Has limited points of entry

Has multiple links and points of entry

Has multiple links and points of entry

Like a leaflet insert for a special offer

Like the front cover and table of contents of a book

Like the front cover of a book

High commercial intent

Top of the funnel

Top of the funnel


Forms act as a point of conversion. They’re the place where someone becomes willing to share some of their personal information (e.g. their name, contact details, or place of work) in exchange for a webinar invite, a place on a product waitlist, or an in-depth piece of content. It’s also the place where a prospect becomes a lead. Once your sales team has those details about a customer, they can be better equipped to qualify that lead and pursue it if it’s the right fit.

Our 8 best practices for building effective forms in landing pages:

  1. Prioritize good design practices

  2. Choose the right spot for your form

  3. Make the form as easy to fill as possible

  4. Make sure your form is responsive

  5. Consider the incentive

  6. Keep user behaviours top of mind

  7. Avoid turning people off from filling out your forms

  8. Stay compliant

Click this link for more information about building forms

A/B Testing

As organizations become more data-driven, they need tools and processes that can collect the insights necessary to make informed decisions. A/B testing can be used both with emails and landing pages. Research shows that this approach delivers real-world results around engagement, click-through rates, and other conversion indicators.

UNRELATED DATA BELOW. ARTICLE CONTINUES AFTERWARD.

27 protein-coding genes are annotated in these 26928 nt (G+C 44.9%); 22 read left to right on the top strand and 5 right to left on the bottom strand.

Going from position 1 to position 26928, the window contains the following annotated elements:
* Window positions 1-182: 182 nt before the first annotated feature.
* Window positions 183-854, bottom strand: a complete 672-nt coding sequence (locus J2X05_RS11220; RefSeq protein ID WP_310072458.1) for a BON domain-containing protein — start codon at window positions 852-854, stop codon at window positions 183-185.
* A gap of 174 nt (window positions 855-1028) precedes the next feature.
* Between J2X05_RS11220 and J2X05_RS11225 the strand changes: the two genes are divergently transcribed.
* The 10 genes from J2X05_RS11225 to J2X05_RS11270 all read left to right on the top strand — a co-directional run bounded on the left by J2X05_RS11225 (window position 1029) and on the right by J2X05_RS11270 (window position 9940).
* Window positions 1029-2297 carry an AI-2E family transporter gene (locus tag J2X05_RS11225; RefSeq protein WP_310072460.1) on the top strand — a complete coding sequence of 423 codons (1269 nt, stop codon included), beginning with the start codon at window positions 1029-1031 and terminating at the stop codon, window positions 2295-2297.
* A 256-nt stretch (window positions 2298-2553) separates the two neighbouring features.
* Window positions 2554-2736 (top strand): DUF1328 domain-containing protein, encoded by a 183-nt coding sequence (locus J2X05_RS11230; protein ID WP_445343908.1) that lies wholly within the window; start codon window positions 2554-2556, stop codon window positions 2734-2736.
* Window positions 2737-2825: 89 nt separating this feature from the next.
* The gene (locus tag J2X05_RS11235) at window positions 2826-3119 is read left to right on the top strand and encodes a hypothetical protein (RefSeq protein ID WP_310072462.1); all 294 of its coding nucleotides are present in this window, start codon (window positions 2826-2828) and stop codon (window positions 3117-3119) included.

With this information, you can improve your reader experiences, increase key metrics, reduce your abandonment rates, and optimize your content with very little risk or investment. This, in turn, can translate into increased revenue for your business.

Click this link for more information about A/B Testing


Accessibility should be just as important a consideration in online spaces so that everyone can access the content they want in a format that makes sense to them. The truth of the matter is that a lot of online content – whether it’s an email, landing page, or mobile application – isn’t fully accessible. And, unfortunately, for many businesses, making that content accessible isn’t always at the top of the list of priorities. But it should be.

It is important to first understand what we mean by accessible content. According to the Web Content Accessibility Guidelines (WCAG), a set of recommendations developed by the World Wide Web Consortium (W3C), there are four key principles for creating accessible digital content that meets the needs of auditory, cognitive, neurological, physical, speech and visual disabilities.

4 key principles for creating accessible digital content:

  1. Perceivable

  2. Operable

  3. Understandable

  4. Robust

Click this link for more information about accessibility

Landing Page Conversion

Landing pages are specifically designed to create conversions. Removing navigation and links directing away from the landing page removes all distractions for the visitor. This way you can get the visitor's undivided attention which then allows you to guide them directly to a form or action you would like them to complete.

The more landing pages you have, the more your conversion rates will increase. Companies that have more than 10 landing pages see a 55% increase in leads. This shows that the more pages you produce, the more targeted you can be with your targeting and messaging.